Journey with jewels
A passion for jewellery made Poonam Soni take up designing. She is the first designer who creates exquisite pieces and is now a force to reckon with in jewellery.
DESIGNER DUO: Poonam Soni (right) with daughter Kriti
JEWELLERY IS her passion, she holds a record of being India's first exclusive jewellery designer, her signature lines are lapped up by her clientele within the country and abroad, she is perhaps one who has changed the face of Indian jewellery by introducing not just new concepts, techniques and lines but also by customising jewellery and entry to her shops (two in Mumbai - Signature line and Jewel Inn and the recently-opened one in Hyderabad) is only by appointment. Meet Poonam Soni, a woman with grit who entered the jewellery circuit about 13 years ago who has not just made her mark but has an indelible stamp of exclusivity. Poonam's jewellery is contemporary - a synthesis of the old and new with an innovative touch. Her collections stand out on account of the usage of semi-precious stones, unique textures and contemporary motifs.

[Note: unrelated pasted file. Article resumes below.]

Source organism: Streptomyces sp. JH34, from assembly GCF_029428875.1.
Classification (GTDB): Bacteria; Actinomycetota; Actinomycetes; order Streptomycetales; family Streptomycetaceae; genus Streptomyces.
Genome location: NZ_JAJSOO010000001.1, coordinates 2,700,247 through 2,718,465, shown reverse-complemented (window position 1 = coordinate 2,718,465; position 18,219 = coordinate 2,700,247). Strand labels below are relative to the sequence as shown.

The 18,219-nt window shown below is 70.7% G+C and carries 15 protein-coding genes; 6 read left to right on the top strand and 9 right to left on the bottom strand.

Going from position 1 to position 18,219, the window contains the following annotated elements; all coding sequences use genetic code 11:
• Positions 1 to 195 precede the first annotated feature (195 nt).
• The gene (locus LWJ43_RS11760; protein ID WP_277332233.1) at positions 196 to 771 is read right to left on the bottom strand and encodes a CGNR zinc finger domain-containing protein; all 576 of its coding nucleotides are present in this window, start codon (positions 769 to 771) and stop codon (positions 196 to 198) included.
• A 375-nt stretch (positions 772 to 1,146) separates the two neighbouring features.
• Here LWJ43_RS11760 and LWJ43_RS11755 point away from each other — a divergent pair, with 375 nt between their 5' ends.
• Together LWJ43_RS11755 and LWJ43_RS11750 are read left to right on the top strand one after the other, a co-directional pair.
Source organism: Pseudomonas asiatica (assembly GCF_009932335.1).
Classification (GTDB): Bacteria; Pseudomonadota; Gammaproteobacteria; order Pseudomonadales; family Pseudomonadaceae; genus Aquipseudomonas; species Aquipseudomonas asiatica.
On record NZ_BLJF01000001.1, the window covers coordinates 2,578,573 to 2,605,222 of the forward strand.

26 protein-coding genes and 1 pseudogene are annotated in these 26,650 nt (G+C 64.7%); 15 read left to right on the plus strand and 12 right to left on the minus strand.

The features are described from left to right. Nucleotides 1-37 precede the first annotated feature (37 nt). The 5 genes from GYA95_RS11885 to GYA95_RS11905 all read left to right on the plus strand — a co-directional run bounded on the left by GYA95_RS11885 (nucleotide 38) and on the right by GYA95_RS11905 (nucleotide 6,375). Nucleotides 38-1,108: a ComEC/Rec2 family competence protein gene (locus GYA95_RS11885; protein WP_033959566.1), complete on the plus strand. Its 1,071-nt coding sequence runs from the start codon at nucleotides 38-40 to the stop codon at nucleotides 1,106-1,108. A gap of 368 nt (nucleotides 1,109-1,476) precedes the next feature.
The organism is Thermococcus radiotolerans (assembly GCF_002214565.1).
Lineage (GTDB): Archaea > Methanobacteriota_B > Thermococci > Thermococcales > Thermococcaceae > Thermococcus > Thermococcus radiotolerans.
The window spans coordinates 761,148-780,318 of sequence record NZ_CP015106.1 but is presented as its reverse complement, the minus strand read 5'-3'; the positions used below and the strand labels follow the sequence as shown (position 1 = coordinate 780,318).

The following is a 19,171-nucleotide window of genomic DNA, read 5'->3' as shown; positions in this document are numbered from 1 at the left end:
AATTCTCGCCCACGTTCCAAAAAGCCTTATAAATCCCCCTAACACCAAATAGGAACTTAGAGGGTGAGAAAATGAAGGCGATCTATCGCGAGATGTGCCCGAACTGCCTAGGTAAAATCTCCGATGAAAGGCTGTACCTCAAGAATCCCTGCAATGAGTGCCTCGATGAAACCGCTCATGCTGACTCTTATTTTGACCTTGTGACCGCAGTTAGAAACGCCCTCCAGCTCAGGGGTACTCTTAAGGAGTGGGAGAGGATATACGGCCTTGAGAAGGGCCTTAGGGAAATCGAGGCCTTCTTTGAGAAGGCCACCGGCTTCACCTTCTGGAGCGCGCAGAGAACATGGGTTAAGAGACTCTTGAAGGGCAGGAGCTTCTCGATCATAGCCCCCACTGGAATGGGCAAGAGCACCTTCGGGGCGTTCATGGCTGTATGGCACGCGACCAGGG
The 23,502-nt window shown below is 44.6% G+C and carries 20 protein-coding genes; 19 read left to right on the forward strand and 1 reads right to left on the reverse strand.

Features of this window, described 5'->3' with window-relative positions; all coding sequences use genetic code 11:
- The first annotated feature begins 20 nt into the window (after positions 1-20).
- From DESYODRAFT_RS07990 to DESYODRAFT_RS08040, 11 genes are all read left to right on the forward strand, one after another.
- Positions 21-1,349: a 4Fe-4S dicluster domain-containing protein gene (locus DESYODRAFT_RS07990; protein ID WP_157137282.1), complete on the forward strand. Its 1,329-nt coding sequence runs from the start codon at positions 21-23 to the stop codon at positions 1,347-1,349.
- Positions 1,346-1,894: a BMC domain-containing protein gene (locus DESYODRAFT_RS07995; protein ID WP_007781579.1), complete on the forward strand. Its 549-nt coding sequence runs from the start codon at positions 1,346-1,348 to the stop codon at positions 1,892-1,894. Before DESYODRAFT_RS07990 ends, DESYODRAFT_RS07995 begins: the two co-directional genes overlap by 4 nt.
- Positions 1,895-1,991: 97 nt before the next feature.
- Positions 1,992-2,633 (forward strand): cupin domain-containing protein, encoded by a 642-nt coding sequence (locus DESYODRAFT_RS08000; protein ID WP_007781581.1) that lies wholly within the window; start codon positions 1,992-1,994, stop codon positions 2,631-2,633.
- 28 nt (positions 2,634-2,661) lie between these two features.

Poonam opened her signature store in Hyderabad (Boutique no. 6, My Home Tycoon, - Lifestyle Building, Begumpet. Tel: 55255003, 55255004) recently. (If you want to see the store remember to take an appointment).
Poonam took up the challenge of creating a market years ago and has succeeded in creating a niche one. "The challenge was there to be taken up and although it meant hard work and learning, I did not mind going through it," says this successful business woman. "I always loved jewellery and I used to design few pieces for myself with my jeweller," she rewinds. Little did she realise that this initial foray would win her appreciation and orders from her friends and relatives. She used to sit with her jewellers to get these designs. Many a time the jeweller would find it difficult to translate her design into the metal of her choice. Later when her children grew up she had free time so decided to plunge into jewellery full time. Also the fashion-conscious buyers were looking for some freshness and good work. "Destiny," she says triggered the launch of her brand in 1989.
For Poonam, jewellery is a piece of art. "I think it is god's gift that I can visualise jewellery not just on paper but on the neck and ears as well." Designing is a challenge and she has lived up to it though it meant years of hard toil at least initially.